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Last week, my husband and I attended a family party in New York. Joking about “social distance,” family members did refrain from hugging as enthusiastically as we might ordinarily have done, and the cousin who had just returned from Milan was mock-shunned and chided for not informing us of his travels before he had intruded into the new, six-foot diameter personal space bubble we’d been told we should maintain around ourselves.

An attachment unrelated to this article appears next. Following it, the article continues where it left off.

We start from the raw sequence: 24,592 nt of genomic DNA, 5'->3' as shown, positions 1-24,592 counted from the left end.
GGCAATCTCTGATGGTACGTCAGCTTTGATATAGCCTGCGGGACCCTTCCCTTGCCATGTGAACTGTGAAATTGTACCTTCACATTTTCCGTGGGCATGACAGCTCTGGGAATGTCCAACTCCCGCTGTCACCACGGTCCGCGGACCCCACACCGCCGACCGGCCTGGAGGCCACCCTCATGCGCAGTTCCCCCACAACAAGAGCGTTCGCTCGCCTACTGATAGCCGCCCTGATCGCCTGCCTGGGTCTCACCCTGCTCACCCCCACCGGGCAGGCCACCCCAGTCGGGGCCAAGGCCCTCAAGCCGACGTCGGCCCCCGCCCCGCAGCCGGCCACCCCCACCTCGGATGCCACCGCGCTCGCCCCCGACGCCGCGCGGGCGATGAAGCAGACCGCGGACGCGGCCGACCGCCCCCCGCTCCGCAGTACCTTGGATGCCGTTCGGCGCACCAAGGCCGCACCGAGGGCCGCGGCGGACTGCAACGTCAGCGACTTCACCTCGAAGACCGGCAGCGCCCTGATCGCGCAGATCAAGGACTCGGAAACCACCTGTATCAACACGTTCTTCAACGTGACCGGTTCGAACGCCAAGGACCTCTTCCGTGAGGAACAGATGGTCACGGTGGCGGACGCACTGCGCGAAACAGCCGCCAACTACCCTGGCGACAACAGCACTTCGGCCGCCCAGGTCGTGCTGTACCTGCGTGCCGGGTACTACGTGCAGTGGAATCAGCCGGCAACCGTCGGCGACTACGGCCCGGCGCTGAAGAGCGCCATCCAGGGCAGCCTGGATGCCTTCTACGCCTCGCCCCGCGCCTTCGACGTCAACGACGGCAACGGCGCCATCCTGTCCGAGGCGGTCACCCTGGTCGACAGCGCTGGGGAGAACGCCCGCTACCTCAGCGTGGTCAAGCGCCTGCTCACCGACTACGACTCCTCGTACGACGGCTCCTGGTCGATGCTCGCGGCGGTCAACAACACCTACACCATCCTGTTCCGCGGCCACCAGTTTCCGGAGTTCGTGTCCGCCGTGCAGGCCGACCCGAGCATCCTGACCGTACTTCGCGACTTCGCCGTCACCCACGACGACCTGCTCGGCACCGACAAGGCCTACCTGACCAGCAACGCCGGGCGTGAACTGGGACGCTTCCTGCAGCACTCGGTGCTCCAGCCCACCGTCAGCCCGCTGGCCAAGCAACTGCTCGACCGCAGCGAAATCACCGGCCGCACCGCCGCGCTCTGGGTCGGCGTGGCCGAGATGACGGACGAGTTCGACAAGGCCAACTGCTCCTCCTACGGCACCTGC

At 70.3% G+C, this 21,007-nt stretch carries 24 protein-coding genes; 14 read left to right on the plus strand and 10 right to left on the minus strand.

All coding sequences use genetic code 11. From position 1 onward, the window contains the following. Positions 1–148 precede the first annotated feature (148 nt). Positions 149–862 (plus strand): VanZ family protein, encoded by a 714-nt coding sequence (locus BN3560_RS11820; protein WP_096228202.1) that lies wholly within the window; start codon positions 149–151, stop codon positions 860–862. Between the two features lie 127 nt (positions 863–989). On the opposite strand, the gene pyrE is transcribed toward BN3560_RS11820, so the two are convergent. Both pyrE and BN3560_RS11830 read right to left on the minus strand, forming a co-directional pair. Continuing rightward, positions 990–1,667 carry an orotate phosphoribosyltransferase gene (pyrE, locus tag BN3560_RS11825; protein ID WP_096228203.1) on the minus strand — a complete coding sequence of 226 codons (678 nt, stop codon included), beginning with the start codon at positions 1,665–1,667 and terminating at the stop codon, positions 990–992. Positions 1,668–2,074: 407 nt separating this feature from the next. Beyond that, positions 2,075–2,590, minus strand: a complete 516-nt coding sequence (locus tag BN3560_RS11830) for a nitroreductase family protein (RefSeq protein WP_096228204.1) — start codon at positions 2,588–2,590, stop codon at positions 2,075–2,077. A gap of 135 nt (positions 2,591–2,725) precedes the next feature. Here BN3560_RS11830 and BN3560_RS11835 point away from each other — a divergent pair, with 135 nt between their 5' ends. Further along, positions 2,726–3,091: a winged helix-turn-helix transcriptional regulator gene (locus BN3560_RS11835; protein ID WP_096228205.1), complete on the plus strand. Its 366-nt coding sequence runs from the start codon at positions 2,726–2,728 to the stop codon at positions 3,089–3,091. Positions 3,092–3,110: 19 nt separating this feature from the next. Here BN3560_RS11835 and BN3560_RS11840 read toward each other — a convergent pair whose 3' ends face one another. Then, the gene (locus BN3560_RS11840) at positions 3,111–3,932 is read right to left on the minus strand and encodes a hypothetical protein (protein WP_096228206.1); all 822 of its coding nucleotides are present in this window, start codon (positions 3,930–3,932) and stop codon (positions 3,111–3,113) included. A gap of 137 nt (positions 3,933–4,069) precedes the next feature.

My husband and I got home from New York just as the cancellation cascade commenced and things began to look less ha-ha and more serious. Family e-mails have been arriving daily, offering health updates; one family member has a slight fever, everyone else seems okay, wash your hands, wash your hands, wash your hands. Had we known then (that is, two weeks ago) what we know now, the party might have been canceled altogether. Certainly, my Milan-visiting cousin would’ve been politely un-invited, or offered the option of virtual attendance via Skype. After all, the focus of the party was my aunt’s 85th birthday. She’s hale and hearty, but … she’s 85.